Maudling

Maudling
A satirical cartoon attacking the Duke of Wellington, then Prime Minister, for the passage in April 1829 of the Roman Catholic Relief Act
"We're still nattering over tactics, Maudling our way into an increasingly perilous future of our own creation."

My first project management assignment came over a lunch, from someone I didn't at the time report to who managed a department in another division of the company. A succession of actual project managers had failed to tame an effort, so my name had come up, probably over another lunch, where his VP and my VP had reached an agreement that perhaps informally assigning Schmaltz as a sort of stealth project manager might finally tether the aspiring initiative. I was told, as a first step, to, "go get the plan." Naive me, never before having managed a project, I set out on what would become just another chapter in a never-ending saga to find a reliable plan for the initiative. I'd initially thought my predecessors delinquent for having failed to at least produce a plan, though I later learned that a) no plan had ever existed because b) the effort was inherently unplannable. Those VPs who had so blithely recommended assigning me to fix the so-called project had abrogated their responsibility, for this project had no strategic intent, and no two people I spoke with while searching in vain for the plan, agreed upon the purpose of the project. I never did manage to produce a credible plan before the executives wisely chose to cancel funding for that woe begotten excursion after the fifth or sixth time that I'd reminded them that they'd need to decide upon some strategic intent before the effort could ever hope to satisfy them.

I mention this story at this time because it seems to inform our current dilemma in our ongoing battle against the insidious Covid-19 virus.
Ten thousand planners have been Maudling their collective butts off without producing a single reliably predictive plan. The virus moves like a phantom, sidestepping every defense. First the Coronavirus Task Force says one thing, then it says another, each proclamation seemingly contradicting the former. I suspect that the modelers produce the best projections they can produce, given the many assumptions they must necessarily embrace to produce anything at all. Variance moves through each model like the virus moves through society, and explosions of variance render any model predictively pointless, though great insight might be gleanable from even a model overwhelmed by variance. We seek answers, not insight, with only insights to choose from. Every ounce of steadfast strategic intent injected into a model could incrementally improve its resulting utility. It might be more politically useful to point blaming fingers, like those two VPs who'd assigned me to go find the plan had, than to reach even a rough agreement on some strategic intent. Projects, like viruses, are best killed before than can spread.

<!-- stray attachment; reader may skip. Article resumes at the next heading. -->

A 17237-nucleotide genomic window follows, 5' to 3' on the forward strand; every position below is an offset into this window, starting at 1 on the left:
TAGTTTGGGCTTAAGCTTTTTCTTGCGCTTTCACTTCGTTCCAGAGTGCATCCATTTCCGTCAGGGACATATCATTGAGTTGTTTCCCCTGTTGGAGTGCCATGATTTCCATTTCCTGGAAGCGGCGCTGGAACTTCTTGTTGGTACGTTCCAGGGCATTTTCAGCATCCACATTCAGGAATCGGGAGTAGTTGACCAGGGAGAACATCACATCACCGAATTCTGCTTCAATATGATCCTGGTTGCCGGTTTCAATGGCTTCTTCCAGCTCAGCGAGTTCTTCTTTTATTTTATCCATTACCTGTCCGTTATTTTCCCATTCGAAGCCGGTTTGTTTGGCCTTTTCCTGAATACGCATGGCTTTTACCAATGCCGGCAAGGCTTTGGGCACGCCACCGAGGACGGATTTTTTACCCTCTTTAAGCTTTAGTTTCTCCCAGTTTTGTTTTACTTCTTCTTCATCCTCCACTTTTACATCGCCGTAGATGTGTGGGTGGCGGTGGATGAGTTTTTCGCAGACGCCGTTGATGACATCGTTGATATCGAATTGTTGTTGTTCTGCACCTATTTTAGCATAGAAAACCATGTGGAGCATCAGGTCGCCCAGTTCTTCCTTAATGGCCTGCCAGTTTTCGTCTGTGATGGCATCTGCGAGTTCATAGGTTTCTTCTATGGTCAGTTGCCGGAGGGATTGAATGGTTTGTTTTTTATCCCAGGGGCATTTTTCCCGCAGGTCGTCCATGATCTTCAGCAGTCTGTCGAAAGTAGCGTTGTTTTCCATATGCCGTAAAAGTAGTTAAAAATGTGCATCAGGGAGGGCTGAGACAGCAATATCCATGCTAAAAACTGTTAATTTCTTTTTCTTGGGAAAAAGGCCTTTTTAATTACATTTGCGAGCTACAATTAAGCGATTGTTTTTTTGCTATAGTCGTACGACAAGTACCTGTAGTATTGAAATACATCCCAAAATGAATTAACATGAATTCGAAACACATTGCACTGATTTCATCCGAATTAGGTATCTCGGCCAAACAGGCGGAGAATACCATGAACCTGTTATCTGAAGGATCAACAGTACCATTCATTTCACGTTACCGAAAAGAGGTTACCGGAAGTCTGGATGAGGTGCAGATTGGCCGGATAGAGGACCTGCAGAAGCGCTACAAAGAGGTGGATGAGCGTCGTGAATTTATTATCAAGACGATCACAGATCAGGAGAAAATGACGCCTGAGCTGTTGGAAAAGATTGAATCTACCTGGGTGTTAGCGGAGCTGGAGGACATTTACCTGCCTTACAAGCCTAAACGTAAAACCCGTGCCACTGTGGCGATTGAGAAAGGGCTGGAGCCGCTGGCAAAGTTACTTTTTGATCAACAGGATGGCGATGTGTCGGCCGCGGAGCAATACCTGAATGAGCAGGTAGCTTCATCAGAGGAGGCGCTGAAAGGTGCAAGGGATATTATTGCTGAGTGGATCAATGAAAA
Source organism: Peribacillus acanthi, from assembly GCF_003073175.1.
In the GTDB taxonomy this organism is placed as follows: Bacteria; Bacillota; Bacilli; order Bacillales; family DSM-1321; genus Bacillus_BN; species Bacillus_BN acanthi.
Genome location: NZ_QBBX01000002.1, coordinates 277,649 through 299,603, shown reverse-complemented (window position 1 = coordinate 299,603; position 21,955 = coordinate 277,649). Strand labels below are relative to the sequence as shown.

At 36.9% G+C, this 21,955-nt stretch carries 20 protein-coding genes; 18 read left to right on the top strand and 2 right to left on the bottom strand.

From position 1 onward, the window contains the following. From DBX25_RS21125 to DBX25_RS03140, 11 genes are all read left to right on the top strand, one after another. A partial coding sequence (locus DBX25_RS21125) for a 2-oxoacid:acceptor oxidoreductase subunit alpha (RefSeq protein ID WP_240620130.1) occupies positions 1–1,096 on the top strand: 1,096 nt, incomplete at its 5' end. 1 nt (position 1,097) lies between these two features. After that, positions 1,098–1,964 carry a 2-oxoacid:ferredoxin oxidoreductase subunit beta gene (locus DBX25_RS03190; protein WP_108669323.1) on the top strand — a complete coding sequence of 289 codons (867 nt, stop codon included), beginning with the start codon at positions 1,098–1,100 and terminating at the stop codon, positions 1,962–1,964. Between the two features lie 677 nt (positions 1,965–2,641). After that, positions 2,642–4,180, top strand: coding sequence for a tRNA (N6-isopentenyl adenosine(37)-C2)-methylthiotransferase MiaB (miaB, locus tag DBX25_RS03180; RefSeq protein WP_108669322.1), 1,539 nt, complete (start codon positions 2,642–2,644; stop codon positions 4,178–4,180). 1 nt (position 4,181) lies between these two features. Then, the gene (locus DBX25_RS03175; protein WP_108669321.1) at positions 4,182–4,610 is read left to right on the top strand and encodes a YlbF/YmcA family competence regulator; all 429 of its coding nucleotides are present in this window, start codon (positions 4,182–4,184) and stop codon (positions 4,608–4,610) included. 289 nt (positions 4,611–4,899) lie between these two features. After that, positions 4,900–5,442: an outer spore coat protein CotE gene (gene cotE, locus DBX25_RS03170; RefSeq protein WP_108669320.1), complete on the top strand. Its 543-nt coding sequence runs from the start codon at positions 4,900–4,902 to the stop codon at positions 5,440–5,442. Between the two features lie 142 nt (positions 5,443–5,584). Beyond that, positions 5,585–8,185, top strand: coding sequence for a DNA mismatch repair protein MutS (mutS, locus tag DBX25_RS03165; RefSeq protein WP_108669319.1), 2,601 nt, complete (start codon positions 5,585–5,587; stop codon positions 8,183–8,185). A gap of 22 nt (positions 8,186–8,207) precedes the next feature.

Are we trying to eradicate this bug? Globally? Locally? For Now? Forever? Just what are we intending to do? Simply casting the virus as our mortal enemy hardly hints at any strategic intent. Without choosing some intention, no intervention could possibly prove very powerful. We squabble instead, focusing upon tactical actions like testing and tracking, measures which produce no forward perspective. We can report on actions without determining progress, because progress relies upon strategic intent. We can sort of show where we thought we were a month ago without knowing very much about where we find ourselves today or are likely to find ourselves tomorrow. Progress necessarily relies upon an envisioned goal, and insisting upon simply going back to the way it used to be falls on the deeply delusional pole of the strategic. We're not lost because we don't know the way, though we don't know the way. We're lost because we haven't yet chosen where we intend to go. We hold no clear strategic intent.

Dedicated modelers will continue to try, producing projections on a seemingly infinite fly, because modelers try to model whatever their situation. I tried to produce that elusive plan until I began to understand that no plan could decide for those who had abrogated their one essential contribution. Were we supposed to choose for you to guide you to the proper decision? Maybe a hypothetical least-cost alternative, or a gold-plated luxury one? The pandemic modelers cannot anticipate the swerves and switches our current executive insists upon injecting into our responses, so of course their projections have reliably proven wrong. Most now seem to have caught on to the game and their latest runs project ever worsening conditions as the population loses interest in a seemingly meaningless pursuit. Why even suit up for a game without apparent end? Why dedicate my blood and treasure to achieve strategically irrelevant measures? We have met our oldest enemy again, the one those VPs once assigned me to vanquish for them, and that enemy seems to be us.

I deeply appreciate that it's hard, damned hard, to choose when any choice might reliably produce another apparent loss. How much will it cost? More than you'd ever willingly forfeit. How long will it take? Longer than you could ever imagine tolerating. What will we gain? We could lose it all, but if we don't answer these calls to choose, we insist upon losing without ever firing a single meaningful shot. These choices outline the scenario we always face at the start. Whether we end up going anywhere better demands that we decide anyway. We're still nattering over tactics, Maudling our way into an increasingly perilous future of our own creation.

©2020 by David A. Schmaltz - all rights reserved








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